Now living and working in New York City, Chase Rubin felt he had a calling towards mathematics and financial wizardry from his years in high school which continued as he moved into his college years. Although he enjoyed the arts as a student the lure of math and science-based interests proved to be the greatest draw for the young student.
After leaving college and securing his first role with a financial institution, Chase Rubin set out to learn as much as possible about the financial markets through online classes and part-time courses which would eventually lead him to become an investment specialist with some of the largest financial institutions in the world. After many years as an investment specialist, Chase Rubin has spread his wings to also include real estate development and travel writing among his many interests.
What brought you to the financial industry?
I have always had a close relationship with math and the sciences which took off as a high school student and during my time at college. By the time I was a college senior, I had already begun applying for jobs in the financial industry and taking as many classes as possible which I hoped would pave the way for me to enter the industry and become a success. I have always been an avid learner and continue to educate myself about the latest possibilities for making a profit in areas which may not have been identified by the more mainstream investment companies.
What sets you apart in the industry?
In my opinion, I have sought to continue to learn as much as possible over the last few years and continue to research every investment avenue which presents itself. One of the areas which brought me success has been the use of passive income to create a positive stream of income entering the portfolio of myself and my clients on a regular basis. One of the most impressive aspects of my portfolio has been the use of rental income from multi-family and single-family properties I have purchased after learning as much as possible about the real estate industry.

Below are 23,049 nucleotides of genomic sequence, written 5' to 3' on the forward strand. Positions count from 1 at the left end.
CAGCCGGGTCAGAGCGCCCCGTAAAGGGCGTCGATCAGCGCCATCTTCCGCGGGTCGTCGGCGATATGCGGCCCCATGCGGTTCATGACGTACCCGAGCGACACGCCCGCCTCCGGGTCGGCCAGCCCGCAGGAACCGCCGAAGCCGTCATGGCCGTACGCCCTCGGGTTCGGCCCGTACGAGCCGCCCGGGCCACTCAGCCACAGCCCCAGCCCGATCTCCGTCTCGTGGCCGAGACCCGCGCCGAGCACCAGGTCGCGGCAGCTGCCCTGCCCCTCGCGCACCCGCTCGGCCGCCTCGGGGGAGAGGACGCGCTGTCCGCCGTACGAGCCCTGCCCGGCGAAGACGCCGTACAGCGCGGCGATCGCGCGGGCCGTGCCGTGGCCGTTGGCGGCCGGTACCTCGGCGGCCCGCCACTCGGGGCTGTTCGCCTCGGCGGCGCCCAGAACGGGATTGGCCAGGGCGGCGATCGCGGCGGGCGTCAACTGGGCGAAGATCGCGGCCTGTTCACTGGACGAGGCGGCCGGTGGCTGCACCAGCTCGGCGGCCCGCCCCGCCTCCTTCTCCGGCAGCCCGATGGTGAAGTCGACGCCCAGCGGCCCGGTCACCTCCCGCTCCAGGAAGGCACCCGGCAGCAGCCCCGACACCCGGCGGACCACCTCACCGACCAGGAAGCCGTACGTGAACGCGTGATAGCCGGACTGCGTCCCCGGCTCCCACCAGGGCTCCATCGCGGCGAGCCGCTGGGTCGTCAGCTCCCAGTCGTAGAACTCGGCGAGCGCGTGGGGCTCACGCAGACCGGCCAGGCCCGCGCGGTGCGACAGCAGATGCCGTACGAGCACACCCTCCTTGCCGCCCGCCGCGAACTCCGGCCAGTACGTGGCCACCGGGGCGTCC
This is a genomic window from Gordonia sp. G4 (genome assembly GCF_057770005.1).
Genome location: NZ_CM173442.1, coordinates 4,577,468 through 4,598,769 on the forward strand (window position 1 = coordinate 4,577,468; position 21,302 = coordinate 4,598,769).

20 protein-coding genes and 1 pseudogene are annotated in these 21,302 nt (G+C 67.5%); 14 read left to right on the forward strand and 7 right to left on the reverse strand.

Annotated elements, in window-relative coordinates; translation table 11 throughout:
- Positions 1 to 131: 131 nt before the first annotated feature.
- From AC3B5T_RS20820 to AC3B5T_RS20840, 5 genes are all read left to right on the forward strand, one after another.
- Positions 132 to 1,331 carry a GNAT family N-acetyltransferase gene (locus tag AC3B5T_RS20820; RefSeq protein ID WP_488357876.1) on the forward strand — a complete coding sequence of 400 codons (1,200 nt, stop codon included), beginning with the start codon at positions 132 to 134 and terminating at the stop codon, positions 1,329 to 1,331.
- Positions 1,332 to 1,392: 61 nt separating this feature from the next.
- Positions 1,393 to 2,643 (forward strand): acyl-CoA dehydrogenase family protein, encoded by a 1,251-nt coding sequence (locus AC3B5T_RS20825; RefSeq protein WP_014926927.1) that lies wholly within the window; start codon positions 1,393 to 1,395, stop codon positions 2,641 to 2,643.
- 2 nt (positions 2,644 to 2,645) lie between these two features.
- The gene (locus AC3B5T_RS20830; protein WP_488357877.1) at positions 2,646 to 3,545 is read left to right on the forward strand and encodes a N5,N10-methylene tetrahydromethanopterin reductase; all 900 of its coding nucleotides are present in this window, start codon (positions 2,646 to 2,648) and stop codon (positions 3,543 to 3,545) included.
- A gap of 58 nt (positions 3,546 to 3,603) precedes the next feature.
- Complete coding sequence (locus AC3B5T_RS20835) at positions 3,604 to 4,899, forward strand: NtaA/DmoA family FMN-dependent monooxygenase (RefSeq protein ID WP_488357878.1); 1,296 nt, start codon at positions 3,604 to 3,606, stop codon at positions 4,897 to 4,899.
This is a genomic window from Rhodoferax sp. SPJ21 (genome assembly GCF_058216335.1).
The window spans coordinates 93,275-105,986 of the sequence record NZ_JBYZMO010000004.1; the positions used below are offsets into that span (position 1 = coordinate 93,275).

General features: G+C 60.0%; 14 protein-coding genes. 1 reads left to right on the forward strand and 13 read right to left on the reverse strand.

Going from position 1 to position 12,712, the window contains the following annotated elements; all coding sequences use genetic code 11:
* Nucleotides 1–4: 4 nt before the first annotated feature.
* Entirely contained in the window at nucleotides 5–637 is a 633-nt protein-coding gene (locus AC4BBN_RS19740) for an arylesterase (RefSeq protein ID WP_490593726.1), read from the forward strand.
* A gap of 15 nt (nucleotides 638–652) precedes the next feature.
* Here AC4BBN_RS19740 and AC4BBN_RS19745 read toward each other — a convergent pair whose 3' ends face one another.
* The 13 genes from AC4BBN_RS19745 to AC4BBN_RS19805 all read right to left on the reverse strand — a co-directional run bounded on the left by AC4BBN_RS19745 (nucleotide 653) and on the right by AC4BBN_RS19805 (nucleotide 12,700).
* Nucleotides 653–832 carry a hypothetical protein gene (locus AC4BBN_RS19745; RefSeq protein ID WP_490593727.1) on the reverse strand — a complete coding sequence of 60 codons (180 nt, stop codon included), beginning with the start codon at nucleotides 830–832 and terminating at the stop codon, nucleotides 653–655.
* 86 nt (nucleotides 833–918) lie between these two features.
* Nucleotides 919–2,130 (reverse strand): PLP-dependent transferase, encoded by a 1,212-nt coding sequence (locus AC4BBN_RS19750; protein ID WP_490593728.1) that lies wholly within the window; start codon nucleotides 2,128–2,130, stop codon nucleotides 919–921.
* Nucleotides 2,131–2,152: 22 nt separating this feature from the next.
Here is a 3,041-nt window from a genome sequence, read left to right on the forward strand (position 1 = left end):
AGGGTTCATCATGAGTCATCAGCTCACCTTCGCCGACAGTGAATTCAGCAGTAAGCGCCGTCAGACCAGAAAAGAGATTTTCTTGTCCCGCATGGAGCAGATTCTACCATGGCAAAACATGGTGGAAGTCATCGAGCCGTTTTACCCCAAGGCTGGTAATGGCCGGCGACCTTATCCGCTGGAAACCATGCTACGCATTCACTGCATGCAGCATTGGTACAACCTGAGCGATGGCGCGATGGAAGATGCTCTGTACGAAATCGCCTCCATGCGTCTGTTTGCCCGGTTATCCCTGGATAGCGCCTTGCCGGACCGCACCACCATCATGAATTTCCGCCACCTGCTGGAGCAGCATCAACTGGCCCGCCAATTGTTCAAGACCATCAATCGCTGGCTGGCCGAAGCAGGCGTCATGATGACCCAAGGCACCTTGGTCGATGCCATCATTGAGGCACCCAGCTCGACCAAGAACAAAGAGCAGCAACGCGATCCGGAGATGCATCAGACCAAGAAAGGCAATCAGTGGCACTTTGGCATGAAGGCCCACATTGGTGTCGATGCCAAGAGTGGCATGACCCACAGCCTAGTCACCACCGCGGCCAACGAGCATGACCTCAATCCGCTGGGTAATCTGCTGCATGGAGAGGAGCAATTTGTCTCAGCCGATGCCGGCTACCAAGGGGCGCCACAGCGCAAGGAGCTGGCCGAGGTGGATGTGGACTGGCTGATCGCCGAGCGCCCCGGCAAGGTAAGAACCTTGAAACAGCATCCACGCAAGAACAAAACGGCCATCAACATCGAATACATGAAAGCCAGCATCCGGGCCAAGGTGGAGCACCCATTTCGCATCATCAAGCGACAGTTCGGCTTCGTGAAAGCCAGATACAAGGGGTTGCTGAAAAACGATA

In the past, you have talked about the 2008 economic crash as a positive thing. How did you come to that conclusion?
As an investment specialist, I have found it possible to transcend many different industries including trading on the stock market and real estate rentals and development. There were rumors of a coming crash on the markets for some years but barely a day goes by without an expert stating a global economic meltdown is on the way. When the crash finally did happen, I was ready for it and took the plunging stocks as a sign I had to do a better job in sourcing and researching my investment opportunities.
You did bounce back?
Of course, I took the crash of 2008 as a challenge to build a better future and career for myself and my clients who were relying on me to keep my investment opportunities at the highest level of quality and success for the future. In my opinion, my career is better now than it ever has with a wide-ranging investment portfolio and more clients looking for investment advice than ever before.
Is it easy to remain motivated?
Investing throws up new challenges and opportunities every day which make it easy to stay motivated for the future. How can I not be motivated when I may receive news of a new piece of technology in the biotech field capable of changing the lives of millions of people around the world; I’ll spend time researching the company, products, leadership team, and competitors in the industry to rate the chances of success. The same could be true in the retail industry or real estate where my motivation is found in simply exploring the opportunity I may find Online, in the news, or through discussions with clients and colleagues.
Which famous figures inspire you?
I love innovation and have recently read about the work of the British inventor, Trevor Bayliss who invented the clockwork radio to help bring information to people in the developing world. Identifying a problem and solving it seems to have been the core of the work of Trevor Bayliss and I like to think is the basis of my career.
What advice would you give up and coming entrepreneurs?
Trust yourself and your gut instincts. Over the years, I have always found my initial instinct about an investment to largely be correct. If something does not feel right you should avoid it and move on to the next option; research often helps get to the bottom of why I feel so strongly about a project in either a positive or negative way but often simply backs up my initial feelings.